The story of the Kettering Bug, the World's First Aerial Drone
The story of the Kettering Bug, the World’s First Aerial Drone

The story of the Kettering Bug, the World’s First Aerial Drone

Larry Holzwarth - March 4, 2020

Unmanned aerial vehicles (UAVs), colloquially referred to as drones, are generally considered a relatively recent invention, especially as weapons of war. In fact, they first flew over a century ago, when the airplane itself was less than a decade and a half old. It was an unmanned guided aircraft, aimed by aligning it to a target, its range controlled by an ingenious device designed by its creators. The weapon was intended to be launched behind the trenches of World War I Europe, flown over the men huddled within, and detonated at targets otherwise unreachable behind enemy lines. It was, for all practical purposes, a flying bomb.

The story of the Kettering Bug, the World’s First Aerial Drone
Orville Wright was one of the participants in a plan to manufacture the world’s first unmanned guided aerial vehicle. Wikimedia

Hesitant generals among the Allies questioned the wisdom of an unmanned bomb flying over the heads of their men, with no means of controlling it once launched. It was developed too late for use in the European War, but subsequent testing showed its promise as a weapon. Eventually, the project was dropped, mostly due to budget constraints. Despite its never being mass-produced, the flying bomb, known as the Kettering Bug, brought together some of the leading industrialists and inventors of the day – Charles Kettering, Henry Ford, Orville Wright, and others – and their ingenuity created a device which was the forerunner of today’s drones and cruise missile. Here is the story of the Kettering Bug.

The story of the Kettering Bug, the World’s First Aerial Drone
Meeting in Edward Deeds’ barn in Dayton, the barn gang formed Dayton Engineering Laboratories, known as Delco. Wikimedia

1. Charles Kettering was a leading inventor and engineer of his day

Charles Kettering’s business career began as an engineer with the National Cash Register Company of Dayton, Ohio. Between 1904 and 1909 Kettering was awarded 23 patents for inventions in the name of NCR, including a system which preceded the modern credit card, as well as an electric cash register. In 1907 he joined Edward Deeds, NCR’s Chief of Construction, and several other company employees in a group of engineers and inventors who enjoyed exploring improvements to the automobile, then still a novelty. The group met on weekends in a barn owned by Deeds, calling themselves the “Barn Gang“. Kettering’s natural leadership skills made him prominent in the group, which considered him to be the boss, calling him “Boss Ket”.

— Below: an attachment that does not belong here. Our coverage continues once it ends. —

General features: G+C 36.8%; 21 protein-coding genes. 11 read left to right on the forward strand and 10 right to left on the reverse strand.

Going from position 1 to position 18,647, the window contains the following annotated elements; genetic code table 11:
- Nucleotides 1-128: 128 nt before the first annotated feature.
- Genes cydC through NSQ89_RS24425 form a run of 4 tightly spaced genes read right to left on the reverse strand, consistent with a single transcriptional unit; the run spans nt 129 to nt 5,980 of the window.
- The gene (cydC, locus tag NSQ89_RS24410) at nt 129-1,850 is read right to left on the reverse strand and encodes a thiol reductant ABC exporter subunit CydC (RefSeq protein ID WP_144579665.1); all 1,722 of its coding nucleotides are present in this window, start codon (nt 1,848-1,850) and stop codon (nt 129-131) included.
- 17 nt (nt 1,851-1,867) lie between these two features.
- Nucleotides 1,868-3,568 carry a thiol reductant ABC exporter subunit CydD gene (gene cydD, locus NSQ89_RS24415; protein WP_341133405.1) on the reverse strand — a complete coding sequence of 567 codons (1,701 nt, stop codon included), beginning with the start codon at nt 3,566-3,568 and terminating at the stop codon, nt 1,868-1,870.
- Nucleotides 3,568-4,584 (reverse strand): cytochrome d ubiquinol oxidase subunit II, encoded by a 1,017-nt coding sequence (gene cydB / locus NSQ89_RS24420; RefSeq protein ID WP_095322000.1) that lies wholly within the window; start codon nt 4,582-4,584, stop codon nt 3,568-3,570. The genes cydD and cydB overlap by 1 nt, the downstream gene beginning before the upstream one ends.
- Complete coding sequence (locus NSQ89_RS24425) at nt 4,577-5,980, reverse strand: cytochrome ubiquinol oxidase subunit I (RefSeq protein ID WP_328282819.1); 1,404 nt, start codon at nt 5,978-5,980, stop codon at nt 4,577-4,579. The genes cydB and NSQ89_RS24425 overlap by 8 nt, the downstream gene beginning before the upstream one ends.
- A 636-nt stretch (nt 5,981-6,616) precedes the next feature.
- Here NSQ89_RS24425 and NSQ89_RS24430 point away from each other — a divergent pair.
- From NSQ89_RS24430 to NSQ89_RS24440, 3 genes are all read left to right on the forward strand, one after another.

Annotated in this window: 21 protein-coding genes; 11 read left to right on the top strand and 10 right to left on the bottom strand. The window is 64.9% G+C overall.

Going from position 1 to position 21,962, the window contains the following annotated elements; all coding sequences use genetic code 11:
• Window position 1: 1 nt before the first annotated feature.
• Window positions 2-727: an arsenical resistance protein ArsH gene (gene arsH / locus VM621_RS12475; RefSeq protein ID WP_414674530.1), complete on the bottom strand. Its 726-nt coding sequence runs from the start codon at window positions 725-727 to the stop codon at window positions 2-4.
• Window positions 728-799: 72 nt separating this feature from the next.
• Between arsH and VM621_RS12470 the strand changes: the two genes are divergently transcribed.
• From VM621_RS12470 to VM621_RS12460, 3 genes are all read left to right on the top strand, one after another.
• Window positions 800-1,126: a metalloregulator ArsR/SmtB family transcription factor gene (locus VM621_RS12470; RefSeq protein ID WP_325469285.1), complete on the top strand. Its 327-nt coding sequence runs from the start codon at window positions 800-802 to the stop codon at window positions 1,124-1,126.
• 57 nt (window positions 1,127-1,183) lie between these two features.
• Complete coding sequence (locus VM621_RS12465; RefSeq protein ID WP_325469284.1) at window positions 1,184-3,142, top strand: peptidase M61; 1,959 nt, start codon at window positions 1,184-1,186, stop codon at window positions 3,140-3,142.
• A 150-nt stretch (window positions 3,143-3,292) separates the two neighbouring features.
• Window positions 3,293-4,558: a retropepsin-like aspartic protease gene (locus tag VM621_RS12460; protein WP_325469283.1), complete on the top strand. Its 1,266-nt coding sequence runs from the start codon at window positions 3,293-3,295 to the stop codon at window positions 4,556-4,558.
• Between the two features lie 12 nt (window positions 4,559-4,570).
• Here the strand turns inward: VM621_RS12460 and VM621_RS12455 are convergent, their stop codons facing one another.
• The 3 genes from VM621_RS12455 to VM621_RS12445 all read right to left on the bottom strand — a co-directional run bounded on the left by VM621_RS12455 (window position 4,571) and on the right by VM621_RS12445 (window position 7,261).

In 1909, Kettering and others formally incorporated the group, naming it the Dayton Engineering Laboratories Corporation. It became famous as Delco. Kettering had two major improvements for the automobile in development at the time. One was a means of replacing the magneto, then commonly used as the source of ignition. The other was the elimination of the hand crank for starting the car. Hand cranks often kicked back on the operator, broken hands, wrists, and arms were often the result. Fatalities were also not uncommon. Henry Leland, president of Cadillac, asked Kettering and Delco to come up with an alternative means of starting an automobile.